The Song of Songs Which is Solomon’s, Heritage Press, Front Cover Detail
The Song of Songs Which is Solomon’s, Heritage Press, Endpaper
The Song of Songs Which is Solomon’s, Heritage Press, Frontispiece and Title Page
The Song of Songs Which is Solomon’s, Heritage Press, Sample Pages with Initials #1
The Song of Songs Which is Solomon’s, Heritage Press, Initial Detail #1
The Song of Songs Which is Solomon’s, Heritage Press, Sample Pages with Initials #2
The Song of Songs Which is Solomon’s, Heritage Press, Initial Detail #2
The Song of Songs Which is Solomon’s, Heritage Press, Illustration #1
The Song of Songs Which is Solomon’s, Heritage Press, Sample Pages with Initial #3
The Song of Songs Which is Solomon’s, Heritage Press, Initial Detail #3
The Song of Songs Which is Solomon’s, Heritage Press, Sample Pages with Initial #4
The Song of Songs Which is Solomon’s, Heritage Press, Initial Detail #4
The Song of Songs Which is Solomon’s, Heritage Press, Illustration #2
The Song of Songs Which is Solomon’s, Heritage Press, Initial Detail #5
The Song of Songs Which is Solomon’s, Heritage Press, Initial Detail #6
The Song of Songs Which is Solomon’s, Heritage Press, Colophon
The Song of Songs Which is Solomon’s, Heritage Press, Sandglass

6 thoughts on “The Song of Songs Which is Solomon’s, illustrated by Valenti Angelo, Heritage Press Edition, 1935

  1. Interesting! It sounds similar, in many respects, to the LEC publication of the Rubaiyat of Omar Khayyam — which was also: bound in blind-stamped leather covers (mustard-colored); printed one-sided on thin, decorative paper, similarly folded; and was hand-illuminated by Valenti Angelo.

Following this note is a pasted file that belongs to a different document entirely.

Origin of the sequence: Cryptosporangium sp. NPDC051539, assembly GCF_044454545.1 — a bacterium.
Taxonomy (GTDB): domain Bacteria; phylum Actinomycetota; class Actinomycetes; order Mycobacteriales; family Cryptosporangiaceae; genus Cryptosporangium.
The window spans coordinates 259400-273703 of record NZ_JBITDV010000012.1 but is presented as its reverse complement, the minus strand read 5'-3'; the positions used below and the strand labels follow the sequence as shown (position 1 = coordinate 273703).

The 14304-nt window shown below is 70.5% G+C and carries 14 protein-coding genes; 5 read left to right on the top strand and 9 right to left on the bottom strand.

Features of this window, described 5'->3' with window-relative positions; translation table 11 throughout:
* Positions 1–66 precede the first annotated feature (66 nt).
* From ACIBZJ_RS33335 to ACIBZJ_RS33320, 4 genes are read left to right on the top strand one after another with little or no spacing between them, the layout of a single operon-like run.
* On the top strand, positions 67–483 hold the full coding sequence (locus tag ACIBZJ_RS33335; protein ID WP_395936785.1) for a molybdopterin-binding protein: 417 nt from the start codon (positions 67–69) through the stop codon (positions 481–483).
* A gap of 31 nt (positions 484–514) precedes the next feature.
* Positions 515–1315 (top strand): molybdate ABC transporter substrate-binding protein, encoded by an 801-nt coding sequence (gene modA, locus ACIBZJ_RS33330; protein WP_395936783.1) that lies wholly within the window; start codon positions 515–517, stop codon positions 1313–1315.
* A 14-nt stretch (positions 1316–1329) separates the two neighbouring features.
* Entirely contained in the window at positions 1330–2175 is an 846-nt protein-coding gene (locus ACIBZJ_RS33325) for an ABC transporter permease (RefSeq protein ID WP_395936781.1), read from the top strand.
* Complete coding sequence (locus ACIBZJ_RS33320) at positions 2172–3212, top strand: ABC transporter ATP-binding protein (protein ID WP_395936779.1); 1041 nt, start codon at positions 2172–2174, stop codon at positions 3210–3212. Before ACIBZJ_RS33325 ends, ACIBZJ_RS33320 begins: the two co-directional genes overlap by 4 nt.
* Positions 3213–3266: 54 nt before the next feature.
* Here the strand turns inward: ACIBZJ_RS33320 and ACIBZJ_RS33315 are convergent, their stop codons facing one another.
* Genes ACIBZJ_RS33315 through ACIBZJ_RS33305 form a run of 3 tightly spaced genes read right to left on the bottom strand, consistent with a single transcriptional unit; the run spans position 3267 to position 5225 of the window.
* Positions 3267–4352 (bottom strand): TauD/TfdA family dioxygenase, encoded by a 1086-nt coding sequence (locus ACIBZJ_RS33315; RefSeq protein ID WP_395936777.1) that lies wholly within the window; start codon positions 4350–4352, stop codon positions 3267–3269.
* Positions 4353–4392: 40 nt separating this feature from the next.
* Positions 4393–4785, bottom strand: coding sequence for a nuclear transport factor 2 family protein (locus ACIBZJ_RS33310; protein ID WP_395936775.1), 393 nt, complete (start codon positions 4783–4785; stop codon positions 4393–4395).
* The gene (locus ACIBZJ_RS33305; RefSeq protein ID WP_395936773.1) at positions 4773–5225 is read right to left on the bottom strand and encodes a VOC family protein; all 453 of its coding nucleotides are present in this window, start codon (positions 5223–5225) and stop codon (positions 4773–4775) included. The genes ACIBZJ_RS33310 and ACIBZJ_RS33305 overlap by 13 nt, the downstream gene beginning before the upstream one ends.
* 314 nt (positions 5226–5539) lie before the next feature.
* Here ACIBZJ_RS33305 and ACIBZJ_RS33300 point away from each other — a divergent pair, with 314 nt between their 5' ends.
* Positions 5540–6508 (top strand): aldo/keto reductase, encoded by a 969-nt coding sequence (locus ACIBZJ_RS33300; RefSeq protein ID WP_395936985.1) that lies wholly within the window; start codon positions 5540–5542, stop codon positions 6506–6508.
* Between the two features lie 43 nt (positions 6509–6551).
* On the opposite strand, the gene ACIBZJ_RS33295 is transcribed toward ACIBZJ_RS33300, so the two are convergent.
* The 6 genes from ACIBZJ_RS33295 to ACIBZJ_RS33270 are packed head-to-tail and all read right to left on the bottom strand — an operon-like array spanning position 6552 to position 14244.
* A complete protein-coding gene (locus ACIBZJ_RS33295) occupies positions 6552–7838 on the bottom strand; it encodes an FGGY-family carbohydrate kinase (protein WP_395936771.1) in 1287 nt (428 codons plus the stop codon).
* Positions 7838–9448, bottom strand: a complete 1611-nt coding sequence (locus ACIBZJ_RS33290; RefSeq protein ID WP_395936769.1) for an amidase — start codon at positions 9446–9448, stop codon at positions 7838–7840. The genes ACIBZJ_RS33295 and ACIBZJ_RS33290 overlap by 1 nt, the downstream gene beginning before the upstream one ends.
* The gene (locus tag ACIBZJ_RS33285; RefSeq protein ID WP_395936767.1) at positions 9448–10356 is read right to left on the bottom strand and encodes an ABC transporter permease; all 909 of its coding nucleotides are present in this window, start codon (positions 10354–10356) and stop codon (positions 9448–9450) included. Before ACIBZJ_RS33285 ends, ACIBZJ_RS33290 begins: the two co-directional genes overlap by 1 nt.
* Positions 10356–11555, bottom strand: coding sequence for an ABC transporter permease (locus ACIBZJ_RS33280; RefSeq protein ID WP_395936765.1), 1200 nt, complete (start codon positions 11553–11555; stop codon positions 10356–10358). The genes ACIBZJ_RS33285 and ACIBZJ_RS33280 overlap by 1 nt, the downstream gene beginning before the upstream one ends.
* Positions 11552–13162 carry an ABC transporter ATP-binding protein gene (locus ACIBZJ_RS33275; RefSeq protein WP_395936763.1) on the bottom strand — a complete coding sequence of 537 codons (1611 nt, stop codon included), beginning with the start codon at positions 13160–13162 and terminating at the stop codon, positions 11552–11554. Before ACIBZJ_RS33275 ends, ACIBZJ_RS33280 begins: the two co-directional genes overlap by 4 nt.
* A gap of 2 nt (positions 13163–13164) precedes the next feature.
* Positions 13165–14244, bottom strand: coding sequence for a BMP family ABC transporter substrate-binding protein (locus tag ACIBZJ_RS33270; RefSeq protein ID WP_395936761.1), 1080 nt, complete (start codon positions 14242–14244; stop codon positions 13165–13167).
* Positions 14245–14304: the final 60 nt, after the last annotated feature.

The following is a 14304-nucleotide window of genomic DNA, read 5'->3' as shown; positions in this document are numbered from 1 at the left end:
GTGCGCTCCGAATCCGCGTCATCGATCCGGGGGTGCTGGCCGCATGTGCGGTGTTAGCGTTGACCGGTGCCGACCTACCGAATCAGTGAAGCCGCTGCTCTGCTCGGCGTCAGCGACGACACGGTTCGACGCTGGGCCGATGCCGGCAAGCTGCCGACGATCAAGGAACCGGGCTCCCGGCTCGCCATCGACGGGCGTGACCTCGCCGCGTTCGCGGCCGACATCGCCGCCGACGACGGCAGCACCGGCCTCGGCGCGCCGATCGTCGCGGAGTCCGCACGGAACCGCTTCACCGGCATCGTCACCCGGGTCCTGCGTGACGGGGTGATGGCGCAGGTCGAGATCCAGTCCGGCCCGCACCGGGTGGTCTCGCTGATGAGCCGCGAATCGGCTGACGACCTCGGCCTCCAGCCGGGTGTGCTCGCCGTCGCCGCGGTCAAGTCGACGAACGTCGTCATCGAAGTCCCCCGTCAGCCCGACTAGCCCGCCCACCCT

2. The red leather edition is truly remarkable. The paper is amazing and the printing quality is superior to the later reprints. I just added a new thread in the LT George Macy Devotees forum with some pictures. It is interesting to know what is the limitation.

  3. busywine – This is a lovely book indeed, but were you aware of its more limited first edition release? It’s bound in red leather and features Angelo’s signature. Only 1500 of them were made, so it’s secretly a LEC in Heritage Press clothing. 😉 I’ve seen one of the red leather copies, but it lacked a slipcase (and a signature from what I could see), but if it’s available at the shop when I revisit them this next weekend I may take the plunge if I see Angelo’s signature in there, and I’d happily pass along some comparison shots. 🙂

    1. That would be great! Let me know, I have not seen that one. Any idea how many he hand-illuminated? I would assume he did the 1500 you mention, I wonder how many others he did.

      1. I would assume the same about the limited run. As for the standard edition, I know that for Salome, which Angelo did in a similar manner to The Song of Songs, later reprints do not state that they were hand-illuminated. Mine does. So I can’t give you a ballpark figure beyond Angelo doing the first and maybe second print runs, whatever those were (the 1500 red leather editions being the first, and your edition being second).

        This was one of the first six Heritage Press books, too – you may want to mention that in your post. 🙂